Factors that could lead to stress
Various factors can contribute to us feeling stressed. These include:
Our thoughts have a major impact on the stress we experience and certain types of thinking patterns increase our risk of getting stressed. These can include negative thoughts about yourself or your life, being a perfectionist, black-and-white thinking (where things are either all good or all bad), or any rigid thinking patterns.
We can also generate stress in our minds by worrying excessively about possible negative future outcomes, or being overly pessimistic about our lives.
Stress at work
For many people, one of the main sources of stress is related to the work we do. Stress at work can be periodic or longer term in nature.
Stress at work can be related to conflict in our work relationships, feeling overburdened by a heavy workload, doing work you don’t find stimulating or enjoyable, or feeling under too much pressure by your superiors. When stress is overwhelming in the workplace, it can lead to burnout. This involves an increase in negative feelings and thoughts, and a decrease in productivity.
Having to care for someone
Having to care for others can be an enjoyable and fulfilling experience, but it can also leave us feeling drained and stressed. Sometimes we can feel that the requirements involved in caregiving are exceeding our ability to cope.
Caregiving can involve looking after our children, or elderly or sick family members or friends. It may be particularly difficult to balance your own needs with those of the individuals you care for. If you don’t take time to incorporate rest and relaxation into your life, you may develop burnout due to the requirements of caring for others.
Unemployment or retrenchment
It can be very stressful to lose your job or to be unemployed. Frequently this will coincide with other changes in your life, such as financial difficulties or having to change your lifestyle. It can also be a source of conflict in your close personal relationships.
Often, people also invest a great deal of their self-worth in their job or in being able to provide for themselves and their family, and thus being unemployed can have a negative impact on a person’s self-esteem.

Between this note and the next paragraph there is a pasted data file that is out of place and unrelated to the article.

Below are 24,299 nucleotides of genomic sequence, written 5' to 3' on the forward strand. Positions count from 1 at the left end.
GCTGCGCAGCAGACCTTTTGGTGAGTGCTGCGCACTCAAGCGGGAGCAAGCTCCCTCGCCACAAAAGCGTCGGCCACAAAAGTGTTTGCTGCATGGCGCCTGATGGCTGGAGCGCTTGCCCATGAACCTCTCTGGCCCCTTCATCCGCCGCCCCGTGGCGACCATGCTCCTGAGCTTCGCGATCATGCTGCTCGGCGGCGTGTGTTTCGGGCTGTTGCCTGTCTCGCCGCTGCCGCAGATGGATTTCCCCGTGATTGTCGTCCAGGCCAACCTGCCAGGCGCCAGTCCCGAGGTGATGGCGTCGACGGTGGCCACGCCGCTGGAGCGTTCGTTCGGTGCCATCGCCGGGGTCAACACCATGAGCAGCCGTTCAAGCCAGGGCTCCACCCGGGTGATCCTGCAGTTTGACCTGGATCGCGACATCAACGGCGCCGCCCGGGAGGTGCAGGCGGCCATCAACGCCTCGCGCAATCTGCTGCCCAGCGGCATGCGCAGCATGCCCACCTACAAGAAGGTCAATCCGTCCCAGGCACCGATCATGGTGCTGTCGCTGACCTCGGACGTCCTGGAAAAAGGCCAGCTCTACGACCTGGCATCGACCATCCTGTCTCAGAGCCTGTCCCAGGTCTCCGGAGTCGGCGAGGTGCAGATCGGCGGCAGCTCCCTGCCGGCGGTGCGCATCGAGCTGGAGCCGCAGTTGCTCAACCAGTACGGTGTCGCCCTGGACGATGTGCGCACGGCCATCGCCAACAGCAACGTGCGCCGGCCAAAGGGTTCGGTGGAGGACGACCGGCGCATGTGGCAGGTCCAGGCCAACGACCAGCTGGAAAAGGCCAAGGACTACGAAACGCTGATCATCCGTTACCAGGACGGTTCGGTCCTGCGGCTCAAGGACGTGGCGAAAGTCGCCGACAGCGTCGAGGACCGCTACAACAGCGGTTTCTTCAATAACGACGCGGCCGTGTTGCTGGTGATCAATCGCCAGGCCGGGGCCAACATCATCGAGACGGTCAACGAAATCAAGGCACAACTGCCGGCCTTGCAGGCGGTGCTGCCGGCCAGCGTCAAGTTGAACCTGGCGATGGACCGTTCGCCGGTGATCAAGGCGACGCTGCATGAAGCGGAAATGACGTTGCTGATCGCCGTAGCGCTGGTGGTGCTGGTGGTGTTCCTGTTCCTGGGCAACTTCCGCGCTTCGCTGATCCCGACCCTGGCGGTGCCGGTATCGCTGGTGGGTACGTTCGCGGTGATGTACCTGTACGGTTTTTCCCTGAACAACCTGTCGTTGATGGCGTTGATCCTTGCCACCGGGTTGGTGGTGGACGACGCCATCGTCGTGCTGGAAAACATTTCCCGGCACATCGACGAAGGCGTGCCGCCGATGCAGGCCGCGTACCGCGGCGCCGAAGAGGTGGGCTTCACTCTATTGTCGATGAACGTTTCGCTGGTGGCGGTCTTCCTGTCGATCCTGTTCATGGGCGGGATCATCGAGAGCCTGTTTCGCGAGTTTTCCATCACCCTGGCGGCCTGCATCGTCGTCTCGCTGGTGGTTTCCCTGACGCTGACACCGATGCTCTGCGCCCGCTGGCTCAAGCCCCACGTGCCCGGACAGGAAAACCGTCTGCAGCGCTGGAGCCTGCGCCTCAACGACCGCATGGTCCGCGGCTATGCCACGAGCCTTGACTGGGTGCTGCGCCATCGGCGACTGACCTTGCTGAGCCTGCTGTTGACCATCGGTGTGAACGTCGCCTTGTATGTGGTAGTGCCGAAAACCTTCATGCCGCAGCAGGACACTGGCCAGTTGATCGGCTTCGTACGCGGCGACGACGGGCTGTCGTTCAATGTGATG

We experience grief when we lose someone of something of great importance to us. This could be the death of a family member, a friend or a beloved pet, or when a romantic relationship or important friendship ends.
The grieving process involves an array of challenging emotions, such as anger, fear, guilt, sadness and depression. The grieving process can be very painful and may continue for long periods of time (usually a few months). There’s no way of escaping grief. Often, the best approach is to allow yourself to experience grief, while still looking after yourself and making healthy choices. Over time, one learns to accept the loss, find new meaning in life, and move forward.
An unhealthy diet can also be a factor that causes stress to the body. Often, when people feel stressed, they increase their consumption of unhealthy foods such as cakes, sweets and fatty or processed foods.
Stress can make our bodies crave foods high in fats and sugars, and a busy schedule can make planning balanced meals difficult. When your body is under stress, you may actually need to consume more nutritious foods as the stress can deplete your body’s nutrients.
Caffeine and other substances
People who are stressed often consume more caffeine in the form of coffee, tea or energy drinks to help with feelings of fatigue and tiredness. Caffeine can, however, disrupt rest and sleep, and lead to increased adrenaline and cortisol levels, thus contributing to us feeling more stressed.
Some people use more substances, such as nicotine, alcohol, drugs and medication, as a way to cope with stress. However, these substances don’t make stress go away, but only sometimes provide temporary relief. The overall effect of these substances is usually harmful, and they tend to contribute to a cycle of worsening stress and a decreased ability to cope.
The microbiome and stress
The brain and gut are intimately connected. This explains why, when we feel stressed, we often experience symptoms in our gut, such as butterflies in the stomach or diarrhoea.
Globally, there’s an increased interest in the function that the microorganisms around and in our bodies play in various aspects of our health. A major research focus is the microorganisms in the gut (the “gut microbiome”) and their effect on the brain and behaviour. The gut microbiome may also play a role in either enhancing resilience or vulnerability to stress.
Reviewed by Dr Leigh van den Heuvel, psychiatrist at the Faculty of Medicine and Health Sciences, Stellenbosch University and Tygerberg Hospital. August 2018.
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